Id. at 1365. Proceeding under this principle, the court found that the provisions of the challenged ordinance limiting individual signs to a maximum area of 16 square feet, and limiting the aggregate area of signs on a single parcel to 80 square feet, passed constitutional muster. Id. at 1368. The court observed that both limitations contributed to the city's legitimate concern for the appearance of the community, which concern was based in part on its experience with the effects of the elements, particularly the wind, on unreenforced signs of various sizes. Id. at 1369. Especially persuasive to the court was the fact that neither *1243 limitation significantly deterred the exercise of First Amendment rights, and neither was in any way related to the content of the affected signs. Id. The size restrictions under consideration were deemed to be comparable to the decibel restriction upheld in Kovacs v. Cooper, 336 U.S. 77, 69 S. Ct. 448, 93 L. Ed. 513 (1949). Because the burden imposed on free expression by the limitations was so minimal, the court indicated that generous allowances could be made for municipal preferences in the means to attain its legitimate governmental interests. Baldwin, supra, 540 F.2d at 1369.

One year later in Verrilli v. City of Concord, 548 F.2d 262 (9th Cir.1977), the Ninth Circuit affirmed the principle it had announced in Baldwin. The ordinance under consideration in Verrilli contained a number of provisions governing the use of political campaign signs, including a provision which limited such signs to an area of four square feet. The court affirmed the district court ruling to the effect that the limitation was unconstitutional, on the basis of the trial court's finding that the city had not even attempted to justify its sign limitation. Verrilli, supra, 548 F.2d at 265. However, as in Baldwin, the court likened size restrictions to decibel restrictions and concluded that the former may be enforced "as long as the * * * limitations are not so restrictive as to foreclose an effective exercise of First Amendment rights." Id.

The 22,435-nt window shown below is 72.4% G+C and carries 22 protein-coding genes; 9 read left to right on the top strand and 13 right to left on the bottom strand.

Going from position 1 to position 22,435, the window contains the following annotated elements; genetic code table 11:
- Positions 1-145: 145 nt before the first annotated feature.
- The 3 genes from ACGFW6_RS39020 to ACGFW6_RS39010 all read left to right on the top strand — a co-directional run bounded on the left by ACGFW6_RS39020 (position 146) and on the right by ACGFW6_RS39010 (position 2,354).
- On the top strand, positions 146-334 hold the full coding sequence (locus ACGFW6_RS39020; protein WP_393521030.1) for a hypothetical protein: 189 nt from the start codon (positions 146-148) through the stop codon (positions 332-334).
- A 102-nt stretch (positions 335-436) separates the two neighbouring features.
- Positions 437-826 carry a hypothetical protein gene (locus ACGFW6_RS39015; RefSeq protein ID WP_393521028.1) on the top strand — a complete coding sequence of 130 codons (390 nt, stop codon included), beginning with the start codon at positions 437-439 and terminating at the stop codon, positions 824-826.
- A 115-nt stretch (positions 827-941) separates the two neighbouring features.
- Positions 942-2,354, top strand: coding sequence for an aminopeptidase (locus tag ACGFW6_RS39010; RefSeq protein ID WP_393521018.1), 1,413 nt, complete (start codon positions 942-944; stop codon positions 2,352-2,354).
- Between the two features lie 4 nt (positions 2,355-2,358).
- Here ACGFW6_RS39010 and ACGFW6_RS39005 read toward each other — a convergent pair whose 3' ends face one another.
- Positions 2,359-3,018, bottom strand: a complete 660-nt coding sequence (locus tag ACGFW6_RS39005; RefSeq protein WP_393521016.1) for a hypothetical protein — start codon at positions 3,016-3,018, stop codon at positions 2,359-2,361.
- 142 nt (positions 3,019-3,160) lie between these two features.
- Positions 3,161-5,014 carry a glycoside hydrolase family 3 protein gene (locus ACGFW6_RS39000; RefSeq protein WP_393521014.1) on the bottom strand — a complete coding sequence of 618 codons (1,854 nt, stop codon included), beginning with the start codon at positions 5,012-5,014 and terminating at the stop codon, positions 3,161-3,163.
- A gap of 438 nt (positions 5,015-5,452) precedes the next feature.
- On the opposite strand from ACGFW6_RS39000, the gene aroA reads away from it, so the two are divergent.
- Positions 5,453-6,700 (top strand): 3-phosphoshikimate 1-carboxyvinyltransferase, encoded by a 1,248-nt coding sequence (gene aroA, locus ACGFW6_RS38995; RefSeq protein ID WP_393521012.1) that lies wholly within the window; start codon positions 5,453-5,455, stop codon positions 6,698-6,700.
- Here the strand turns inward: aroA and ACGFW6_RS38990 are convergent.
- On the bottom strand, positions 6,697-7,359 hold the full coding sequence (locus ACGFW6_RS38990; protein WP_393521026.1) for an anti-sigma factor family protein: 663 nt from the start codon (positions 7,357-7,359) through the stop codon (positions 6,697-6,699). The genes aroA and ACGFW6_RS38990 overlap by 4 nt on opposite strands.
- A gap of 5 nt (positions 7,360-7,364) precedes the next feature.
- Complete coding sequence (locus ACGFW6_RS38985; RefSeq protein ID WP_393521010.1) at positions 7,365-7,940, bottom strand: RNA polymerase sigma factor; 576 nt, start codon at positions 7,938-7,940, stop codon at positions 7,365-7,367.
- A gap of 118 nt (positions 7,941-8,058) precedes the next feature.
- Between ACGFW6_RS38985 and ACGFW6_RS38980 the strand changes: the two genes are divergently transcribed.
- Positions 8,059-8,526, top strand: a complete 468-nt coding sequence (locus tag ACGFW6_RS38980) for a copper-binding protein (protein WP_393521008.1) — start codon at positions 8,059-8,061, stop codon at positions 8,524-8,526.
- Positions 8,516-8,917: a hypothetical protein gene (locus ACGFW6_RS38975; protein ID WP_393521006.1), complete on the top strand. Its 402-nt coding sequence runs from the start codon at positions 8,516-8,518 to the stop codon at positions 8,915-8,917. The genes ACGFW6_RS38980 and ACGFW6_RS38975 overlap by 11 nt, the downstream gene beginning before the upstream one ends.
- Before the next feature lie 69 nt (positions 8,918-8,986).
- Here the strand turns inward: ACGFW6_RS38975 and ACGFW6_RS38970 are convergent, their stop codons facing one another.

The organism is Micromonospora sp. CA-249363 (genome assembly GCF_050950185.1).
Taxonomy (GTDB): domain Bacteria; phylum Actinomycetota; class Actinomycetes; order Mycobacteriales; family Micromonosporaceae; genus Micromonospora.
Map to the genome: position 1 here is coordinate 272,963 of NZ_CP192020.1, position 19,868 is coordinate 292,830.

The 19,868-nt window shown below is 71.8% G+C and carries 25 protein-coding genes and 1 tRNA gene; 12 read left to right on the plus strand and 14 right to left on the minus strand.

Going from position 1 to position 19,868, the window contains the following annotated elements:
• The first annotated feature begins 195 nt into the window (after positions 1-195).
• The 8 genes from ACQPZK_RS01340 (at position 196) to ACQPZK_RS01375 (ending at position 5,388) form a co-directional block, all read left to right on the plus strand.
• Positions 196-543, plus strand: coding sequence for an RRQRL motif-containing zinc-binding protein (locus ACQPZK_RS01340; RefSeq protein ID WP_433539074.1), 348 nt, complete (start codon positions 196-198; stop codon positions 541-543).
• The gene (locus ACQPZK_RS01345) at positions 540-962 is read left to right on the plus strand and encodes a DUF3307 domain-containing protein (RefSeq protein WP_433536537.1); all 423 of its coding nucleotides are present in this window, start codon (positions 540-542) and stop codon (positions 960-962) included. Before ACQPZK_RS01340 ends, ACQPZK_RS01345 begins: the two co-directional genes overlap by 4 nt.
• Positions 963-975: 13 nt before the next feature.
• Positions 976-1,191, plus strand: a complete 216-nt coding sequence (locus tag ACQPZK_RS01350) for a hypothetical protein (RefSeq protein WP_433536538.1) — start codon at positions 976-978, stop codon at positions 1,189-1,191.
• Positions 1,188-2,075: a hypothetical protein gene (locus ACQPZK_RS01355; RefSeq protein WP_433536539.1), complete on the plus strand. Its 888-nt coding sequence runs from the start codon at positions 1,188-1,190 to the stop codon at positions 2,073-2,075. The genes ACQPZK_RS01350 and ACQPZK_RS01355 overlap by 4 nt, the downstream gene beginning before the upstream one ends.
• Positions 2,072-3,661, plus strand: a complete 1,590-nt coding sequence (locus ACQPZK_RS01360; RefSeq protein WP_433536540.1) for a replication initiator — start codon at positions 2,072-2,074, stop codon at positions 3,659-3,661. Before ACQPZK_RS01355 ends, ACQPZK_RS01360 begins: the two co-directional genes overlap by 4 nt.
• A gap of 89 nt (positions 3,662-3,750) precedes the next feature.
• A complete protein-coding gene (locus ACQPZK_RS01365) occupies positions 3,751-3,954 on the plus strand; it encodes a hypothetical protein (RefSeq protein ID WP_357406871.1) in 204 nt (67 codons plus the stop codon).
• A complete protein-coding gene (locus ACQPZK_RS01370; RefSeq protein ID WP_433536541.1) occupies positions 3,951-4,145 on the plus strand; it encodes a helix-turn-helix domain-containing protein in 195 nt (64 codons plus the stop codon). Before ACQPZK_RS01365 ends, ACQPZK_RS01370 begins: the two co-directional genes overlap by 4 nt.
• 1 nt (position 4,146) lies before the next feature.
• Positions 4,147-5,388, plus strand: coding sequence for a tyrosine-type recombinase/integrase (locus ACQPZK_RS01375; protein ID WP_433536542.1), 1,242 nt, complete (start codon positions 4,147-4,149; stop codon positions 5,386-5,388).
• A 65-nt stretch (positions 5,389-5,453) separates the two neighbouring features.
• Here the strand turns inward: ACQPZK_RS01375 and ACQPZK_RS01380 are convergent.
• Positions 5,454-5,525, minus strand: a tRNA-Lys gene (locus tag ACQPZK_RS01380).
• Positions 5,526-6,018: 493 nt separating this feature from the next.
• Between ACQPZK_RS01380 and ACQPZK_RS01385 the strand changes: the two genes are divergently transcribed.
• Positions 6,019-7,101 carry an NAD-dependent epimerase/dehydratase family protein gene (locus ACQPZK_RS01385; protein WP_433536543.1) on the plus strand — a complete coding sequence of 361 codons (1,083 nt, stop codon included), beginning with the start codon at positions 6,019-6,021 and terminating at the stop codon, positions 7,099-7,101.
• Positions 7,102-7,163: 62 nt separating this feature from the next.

The court's most recent comment on the efforts of municipalities to regulate where and how political posters may be displayed is articulated in Taxpayers for Vincent v. City Council, 682 F.2d 847 (9th Cir.1982), prob. jur. noted, ___ U.S. ___, 103 S. Ct. 1180, 75 L. Ed. 2d 429 (1983). Taxpayers concerned an ordinance prohibiting entirely the posting of signs or handbills on numerous types of public property. The court commenced its discussion with a new statement of the principles to be applied to laws regulating First Amendment rights:

"`First, the law is presumptively unconstitutional and the state bears the burden of justification * * *. Second, the law must bear a "substantial relation" to a "weighty" governmental interest * * *. The law cannot be justified merely by the showing of some legitimate governmental interest * * *. Third, the law must be the least drastic means of protecting the governmental interest involved; its restrictions may be "no greater than necessary or essential to the protection of the governmental interest."'"

Id. at 849. Applying these general principles to the ordinance at hand, the court concluded that the ordinance violated the First Amendment. The court had little difficulty with the asserted governmental interests: prevention of interference with the normal uses of public objects, prevention of visual clutter, and prevention of traffic hazards. Id. at 850. All of these interests in and of themselves were deemed to be "significant and weighty" or "substantial." Id. at 851, 852. However, the court doubted the sincerity of the city's commitment to its purported aesthetic interest. Id. at 852. Moreover, the court found no evidence demonstrating a relationship between the ordinance and the city's purported interest in traffic safety. Most important, the city had failed, in the judgment of the court, to demonstrate that an absolute ban against the posting of political signs on public property was the least restrictive alternative for accomplishing its purposes. Id. The court suggested as an alternative to the general ban an ordinance regulating the size, design, and construction of posters (citing Baldwin) or a law instituting cleanup and removal requirements. Id. at 852-53.

Mindful of the relevant Ninth Circuit case law, the Court now turns to the merits of the instant application.



Applying the above principles gleaned from Ninth Circuit law to the case at bar, the Court deals seriatim with the governmental interests, the relationship between the limitation and the governmental interests, *1244 and the restrictiveness of the limitations.